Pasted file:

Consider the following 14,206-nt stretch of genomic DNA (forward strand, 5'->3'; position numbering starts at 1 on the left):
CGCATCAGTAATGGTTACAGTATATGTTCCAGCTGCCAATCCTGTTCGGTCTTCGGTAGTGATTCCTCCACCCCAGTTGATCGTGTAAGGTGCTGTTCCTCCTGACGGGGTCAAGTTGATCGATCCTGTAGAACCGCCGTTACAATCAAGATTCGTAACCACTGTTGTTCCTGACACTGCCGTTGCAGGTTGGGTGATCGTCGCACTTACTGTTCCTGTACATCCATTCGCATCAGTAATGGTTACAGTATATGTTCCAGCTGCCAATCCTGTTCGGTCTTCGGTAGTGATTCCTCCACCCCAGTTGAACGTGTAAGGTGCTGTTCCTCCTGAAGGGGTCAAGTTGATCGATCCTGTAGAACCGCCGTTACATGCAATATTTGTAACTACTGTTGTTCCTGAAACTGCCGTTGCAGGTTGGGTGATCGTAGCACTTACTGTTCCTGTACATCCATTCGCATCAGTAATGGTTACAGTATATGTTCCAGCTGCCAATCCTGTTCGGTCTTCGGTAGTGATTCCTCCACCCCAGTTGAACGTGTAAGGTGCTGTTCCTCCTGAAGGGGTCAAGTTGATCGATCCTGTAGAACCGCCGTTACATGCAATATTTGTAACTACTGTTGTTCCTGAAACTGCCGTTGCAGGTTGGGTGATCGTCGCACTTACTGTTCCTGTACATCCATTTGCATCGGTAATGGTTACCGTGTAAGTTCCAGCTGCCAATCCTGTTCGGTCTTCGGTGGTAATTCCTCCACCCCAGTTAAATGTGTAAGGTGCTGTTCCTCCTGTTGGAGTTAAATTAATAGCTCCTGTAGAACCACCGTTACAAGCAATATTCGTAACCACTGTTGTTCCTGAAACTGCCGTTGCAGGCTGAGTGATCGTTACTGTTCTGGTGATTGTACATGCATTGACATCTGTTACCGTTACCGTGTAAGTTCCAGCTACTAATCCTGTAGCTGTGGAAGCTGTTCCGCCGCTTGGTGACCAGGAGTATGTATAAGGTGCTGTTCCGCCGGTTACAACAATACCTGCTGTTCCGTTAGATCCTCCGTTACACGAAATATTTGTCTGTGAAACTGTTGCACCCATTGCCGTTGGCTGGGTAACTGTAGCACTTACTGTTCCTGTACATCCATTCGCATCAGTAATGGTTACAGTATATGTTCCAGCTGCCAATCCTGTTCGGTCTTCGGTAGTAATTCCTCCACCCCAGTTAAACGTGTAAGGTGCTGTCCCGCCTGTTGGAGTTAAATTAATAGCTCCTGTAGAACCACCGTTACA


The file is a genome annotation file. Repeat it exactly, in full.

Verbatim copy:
Consider the following 14,206-nt stretch of genomic DNA (forward strand, 5'->3'; position numbering starts at 1 on the left):
CGCATCAGTAATGGTTACAGTATATGTTCCAGCTGCCAATCCTGTTCGGTCTTCGGTAGTGATTCCTCCACCCCAGTTGATCGTGTAAGGTGCTGTTCCTCCTGACGGGGTCAAGTTGATCGATCCTGTAGAACCGCCGTTACAATCAAGATTCGTAACCACTGTTGTTCCTGACACTGCCGTTGCAGGTTGGGTGATCGTCGCACTTACTGTTCCTGTACATCCATTCGCATCAGTAATGGTTACAGTATATGTTCCAGCTGCCAATCCTGTTCGGTCTTCGGTAGTGATTCCTCCACCCCAGTTGAACGTGTAAGGTGCTGTTCCTCCTGAAGGGGTCAAGTTGATCGATCCTGTAGAACCGCCGTTACATGCAATATTTGTAACTACTGTTGTTCCTGAAACTGCCGTTGCAGGTTGGGTGATCGTAGCACTTACTGTTCCTGTACATCCATTCGCATCAGTAATGGTTACAGTATATGTTCCAGCTGCCAATCCTGTTCGGTCTTCGGTAGTGATTCCTCCACCCCAGTTGAACGTGTAAGGTGCTGTTCCTCCTGAAGGGGTCAAGTTGATCGATCCTGTAGAACCGCCGTTACATGCAATATTTGTAACTACTGTTGTTCCTGAAACTGCCGTTGCAGGTTGGGTGATCGTCGCACTTACTGTTCCTGTACATCCATTTGCATCGGTAATGGTTACCGTGTAAGTTCCAGCTGCCAATCCTGTTCGGTCTTCGGTGGTAATTCCTCCACCCCAGTTAAATGTGTAAGGTGCTGTTCCTCCTGTTGGAGTTAAATTAATAGCTCCTGTAGAACCACCGTTACAAGCAATATTCGTAACCACTGTTGTTCCTGAAACTGCCGTTGCAGGCTGAGTGATCGTTACTGTTCTGGTGATTGTACATGCATTGACATCTGTTACCGTTACCGTGTAAGTTCCAGCTACTAATCCTGTAGCTGTGGAAGCTGTTCCGCCGCTTGGTGACCAGGAGTATGTATAAGGTGCTGTTCCGCCGGTTACAACAATACCTGCTGTTCCGTTAGATCCTCCGTTACACGAAATATTTGTCTGTGAAACTGTTGCACCCATTGCCGTTGGCTGGGTAACTGTAGCACTTACTGTTCCTGTACATCCATTCGCATCAGTAATGGTTACAGTATATGTTCCAGCTGCCAATCCTGTTCGGTCTTCGGTAGTAATTCCTCCACCCCAGTTAAACGTGTAAGGTGCTGTCCCGCCTGTTGGAGTTAAATTAATAGCTCCTGTAGAACCACCGTTACA